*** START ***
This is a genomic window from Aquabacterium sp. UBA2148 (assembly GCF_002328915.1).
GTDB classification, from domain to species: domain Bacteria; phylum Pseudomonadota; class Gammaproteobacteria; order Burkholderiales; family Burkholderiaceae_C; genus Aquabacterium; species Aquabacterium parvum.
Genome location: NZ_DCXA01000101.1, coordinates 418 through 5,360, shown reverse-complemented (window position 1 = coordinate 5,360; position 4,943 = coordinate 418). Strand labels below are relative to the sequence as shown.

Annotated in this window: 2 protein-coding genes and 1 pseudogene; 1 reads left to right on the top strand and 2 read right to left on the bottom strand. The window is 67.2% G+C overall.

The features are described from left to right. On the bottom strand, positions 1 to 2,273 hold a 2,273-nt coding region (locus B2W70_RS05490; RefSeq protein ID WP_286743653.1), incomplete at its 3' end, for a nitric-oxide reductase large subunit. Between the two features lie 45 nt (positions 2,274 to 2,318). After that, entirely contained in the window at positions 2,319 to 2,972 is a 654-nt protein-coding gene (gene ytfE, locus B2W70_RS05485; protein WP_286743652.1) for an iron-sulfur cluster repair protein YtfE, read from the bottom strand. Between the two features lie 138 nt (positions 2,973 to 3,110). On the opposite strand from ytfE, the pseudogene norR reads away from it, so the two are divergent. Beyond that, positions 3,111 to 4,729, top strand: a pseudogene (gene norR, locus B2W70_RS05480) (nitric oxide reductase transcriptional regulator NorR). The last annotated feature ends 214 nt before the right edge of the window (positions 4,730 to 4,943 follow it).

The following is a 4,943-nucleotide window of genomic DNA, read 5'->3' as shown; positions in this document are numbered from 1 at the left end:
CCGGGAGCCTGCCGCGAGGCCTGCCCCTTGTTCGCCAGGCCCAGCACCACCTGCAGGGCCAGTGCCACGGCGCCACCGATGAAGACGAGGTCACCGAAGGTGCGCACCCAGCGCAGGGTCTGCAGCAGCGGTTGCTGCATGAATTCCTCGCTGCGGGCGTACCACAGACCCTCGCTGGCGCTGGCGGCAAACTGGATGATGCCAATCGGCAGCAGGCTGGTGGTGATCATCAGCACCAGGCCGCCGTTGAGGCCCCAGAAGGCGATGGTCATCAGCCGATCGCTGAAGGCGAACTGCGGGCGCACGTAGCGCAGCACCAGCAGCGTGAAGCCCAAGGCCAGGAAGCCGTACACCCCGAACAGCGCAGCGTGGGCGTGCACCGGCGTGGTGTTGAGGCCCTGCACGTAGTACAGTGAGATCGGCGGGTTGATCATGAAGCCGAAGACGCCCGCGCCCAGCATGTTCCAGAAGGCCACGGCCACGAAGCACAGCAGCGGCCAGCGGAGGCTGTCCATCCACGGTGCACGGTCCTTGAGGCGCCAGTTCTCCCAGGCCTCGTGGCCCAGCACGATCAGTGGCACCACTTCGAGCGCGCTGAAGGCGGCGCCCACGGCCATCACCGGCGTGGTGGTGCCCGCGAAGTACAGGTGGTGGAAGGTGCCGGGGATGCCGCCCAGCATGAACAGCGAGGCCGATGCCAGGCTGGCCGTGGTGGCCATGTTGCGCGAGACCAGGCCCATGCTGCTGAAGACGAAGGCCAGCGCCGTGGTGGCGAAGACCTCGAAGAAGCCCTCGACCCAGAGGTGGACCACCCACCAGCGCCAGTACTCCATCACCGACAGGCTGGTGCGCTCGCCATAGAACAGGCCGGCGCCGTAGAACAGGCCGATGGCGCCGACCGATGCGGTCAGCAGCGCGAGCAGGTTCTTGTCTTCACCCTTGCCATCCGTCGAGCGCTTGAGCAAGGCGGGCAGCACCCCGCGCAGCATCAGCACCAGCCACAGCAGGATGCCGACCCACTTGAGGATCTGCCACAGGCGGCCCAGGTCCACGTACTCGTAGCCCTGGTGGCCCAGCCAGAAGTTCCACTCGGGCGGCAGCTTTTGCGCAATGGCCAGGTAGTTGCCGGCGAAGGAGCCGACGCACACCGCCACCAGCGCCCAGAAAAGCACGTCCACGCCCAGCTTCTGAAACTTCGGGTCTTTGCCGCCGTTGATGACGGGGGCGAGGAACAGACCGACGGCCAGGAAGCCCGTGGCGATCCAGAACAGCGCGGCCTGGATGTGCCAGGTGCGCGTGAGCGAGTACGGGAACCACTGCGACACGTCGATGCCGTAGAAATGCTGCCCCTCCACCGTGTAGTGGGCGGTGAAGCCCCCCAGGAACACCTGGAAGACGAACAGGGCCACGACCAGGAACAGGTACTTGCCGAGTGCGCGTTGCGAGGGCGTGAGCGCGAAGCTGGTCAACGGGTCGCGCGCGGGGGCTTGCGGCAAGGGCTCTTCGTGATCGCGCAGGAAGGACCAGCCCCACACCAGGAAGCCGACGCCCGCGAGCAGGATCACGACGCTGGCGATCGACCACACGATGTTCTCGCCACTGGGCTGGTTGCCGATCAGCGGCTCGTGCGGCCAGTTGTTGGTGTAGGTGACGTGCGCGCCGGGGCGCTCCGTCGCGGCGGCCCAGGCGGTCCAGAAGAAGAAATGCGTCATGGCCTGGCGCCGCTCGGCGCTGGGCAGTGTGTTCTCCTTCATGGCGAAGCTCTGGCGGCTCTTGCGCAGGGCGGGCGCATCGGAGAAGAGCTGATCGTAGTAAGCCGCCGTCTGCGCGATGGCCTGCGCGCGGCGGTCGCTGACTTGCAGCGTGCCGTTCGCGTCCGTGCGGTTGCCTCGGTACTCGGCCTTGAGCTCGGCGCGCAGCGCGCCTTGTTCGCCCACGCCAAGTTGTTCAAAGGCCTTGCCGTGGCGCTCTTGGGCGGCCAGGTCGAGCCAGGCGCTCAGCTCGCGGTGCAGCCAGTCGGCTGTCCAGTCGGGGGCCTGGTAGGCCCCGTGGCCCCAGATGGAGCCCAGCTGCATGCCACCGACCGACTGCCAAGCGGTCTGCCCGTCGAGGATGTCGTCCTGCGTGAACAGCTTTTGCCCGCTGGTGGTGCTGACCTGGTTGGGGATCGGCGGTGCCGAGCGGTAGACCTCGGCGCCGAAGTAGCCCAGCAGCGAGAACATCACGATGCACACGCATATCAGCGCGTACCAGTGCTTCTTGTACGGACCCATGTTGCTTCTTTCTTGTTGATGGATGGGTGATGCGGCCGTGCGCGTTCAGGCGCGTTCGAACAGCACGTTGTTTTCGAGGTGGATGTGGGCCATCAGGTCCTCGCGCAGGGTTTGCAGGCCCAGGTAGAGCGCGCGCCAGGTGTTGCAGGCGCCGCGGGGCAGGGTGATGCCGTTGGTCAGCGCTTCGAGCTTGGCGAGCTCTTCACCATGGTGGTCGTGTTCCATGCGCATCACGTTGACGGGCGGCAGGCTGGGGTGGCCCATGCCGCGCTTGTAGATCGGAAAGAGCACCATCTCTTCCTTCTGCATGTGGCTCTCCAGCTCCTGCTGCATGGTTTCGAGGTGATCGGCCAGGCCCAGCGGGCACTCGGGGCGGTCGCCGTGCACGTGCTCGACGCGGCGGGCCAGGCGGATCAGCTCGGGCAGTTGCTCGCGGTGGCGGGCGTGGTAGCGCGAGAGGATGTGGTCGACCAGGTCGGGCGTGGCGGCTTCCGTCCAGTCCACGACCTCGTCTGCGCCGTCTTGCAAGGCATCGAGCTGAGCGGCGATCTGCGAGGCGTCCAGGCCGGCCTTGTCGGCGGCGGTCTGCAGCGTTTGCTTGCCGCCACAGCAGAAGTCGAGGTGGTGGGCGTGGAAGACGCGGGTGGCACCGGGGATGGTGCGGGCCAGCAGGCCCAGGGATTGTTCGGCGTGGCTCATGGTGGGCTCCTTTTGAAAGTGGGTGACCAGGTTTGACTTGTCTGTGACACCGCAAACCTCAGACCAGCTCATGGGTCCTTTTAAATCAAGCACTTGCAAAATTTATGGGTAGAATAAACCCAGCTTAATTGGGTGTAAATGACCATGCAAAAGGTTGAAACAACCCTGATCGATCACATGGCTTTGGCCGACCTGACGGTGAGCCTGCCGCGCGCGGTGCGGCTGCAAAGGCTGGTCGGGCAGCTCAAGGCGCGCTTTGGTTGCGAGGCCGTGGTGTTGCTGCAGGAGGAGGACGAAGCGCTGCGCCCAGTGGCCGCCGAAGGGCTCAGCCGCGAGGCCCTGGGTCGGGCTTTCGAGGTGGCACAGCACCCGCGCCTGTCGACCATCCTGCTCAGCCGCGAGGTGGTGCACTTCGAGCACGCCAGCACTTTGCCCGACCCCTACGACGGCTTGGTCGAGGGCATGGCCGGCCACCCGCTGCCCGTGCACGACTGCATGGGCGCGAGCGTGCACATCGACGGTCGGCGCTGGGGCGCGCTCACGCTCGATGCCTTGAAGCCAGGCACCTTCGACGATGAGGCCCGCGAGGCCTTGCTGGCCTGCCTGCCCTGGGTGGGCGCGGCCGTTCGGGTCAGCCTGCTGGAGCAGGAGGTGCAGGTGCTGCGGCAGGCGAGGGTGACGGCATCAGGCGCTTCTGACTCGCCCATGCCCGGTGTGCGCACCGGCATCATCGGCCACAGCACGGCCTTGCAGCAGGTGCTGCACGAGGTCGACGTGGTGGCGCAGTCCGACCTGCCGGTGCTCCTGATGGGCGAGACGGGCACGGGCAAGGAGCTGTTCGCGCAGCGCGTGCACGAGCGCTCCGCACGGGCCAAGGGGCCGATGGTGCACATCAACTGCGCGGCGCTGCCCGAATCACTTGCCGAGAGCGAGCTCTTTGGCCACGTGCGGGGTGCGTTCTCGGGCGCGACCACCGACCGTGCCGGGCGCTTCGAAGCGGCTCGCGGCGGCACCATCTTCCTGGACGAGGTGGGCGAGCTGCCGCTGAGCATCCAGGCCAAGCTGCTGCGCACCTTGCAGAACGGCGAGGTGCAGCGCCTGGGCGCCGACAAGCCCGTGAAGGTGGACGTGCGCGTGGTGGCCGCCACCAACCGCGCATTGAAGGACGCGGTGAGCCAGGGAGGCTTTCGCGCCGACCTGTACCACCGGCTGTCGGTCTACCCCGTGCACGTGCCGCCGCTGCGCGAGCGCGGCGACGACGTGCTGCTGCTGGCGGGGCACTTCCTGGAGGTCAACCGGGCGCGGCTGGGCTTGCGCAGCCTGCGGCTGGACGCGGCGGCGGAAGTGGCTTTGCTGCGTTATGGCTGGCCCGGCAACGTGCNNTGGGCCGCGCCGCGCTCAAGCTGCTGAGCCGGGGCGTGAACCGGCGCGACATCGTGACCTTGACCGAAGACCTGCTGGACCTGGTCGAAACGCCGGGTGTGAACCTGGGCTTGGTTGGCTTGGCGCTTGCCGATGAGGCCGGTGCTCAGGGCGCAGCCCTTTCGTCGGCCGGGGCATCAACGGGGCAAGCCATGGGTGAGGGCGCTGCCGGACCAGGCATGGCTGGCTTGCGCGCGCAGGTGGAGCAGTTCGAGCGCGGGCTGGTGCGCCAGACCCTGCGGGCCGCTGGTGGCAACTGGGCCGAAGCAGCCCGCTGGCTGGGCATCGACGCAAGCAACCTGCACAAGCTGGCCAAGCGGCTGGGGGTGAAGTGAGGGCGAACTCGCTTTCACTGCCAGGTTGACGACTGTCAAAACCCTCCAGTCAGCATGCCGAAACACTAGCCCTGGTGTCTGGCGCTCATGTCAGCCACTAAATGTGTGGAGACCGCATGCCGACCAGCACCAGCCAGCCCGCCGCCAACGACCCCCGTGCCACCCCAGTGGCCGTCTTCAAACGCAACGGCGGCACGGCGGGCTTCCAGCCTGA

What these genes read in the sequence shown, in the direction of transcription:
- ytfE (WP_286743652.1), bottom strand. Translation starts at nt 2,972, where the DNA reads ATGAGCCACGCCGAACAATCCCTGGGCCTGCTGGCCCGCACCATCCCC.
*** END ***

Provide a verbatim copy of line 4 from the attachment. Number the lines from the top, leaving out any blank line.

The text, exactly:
Annotated in this window: 2 protein-coding genes and 1 pseudogene; 1 reads left to right on the top strand and 2 read right to left on the bottom strand. The window is 67.2% G+C overall.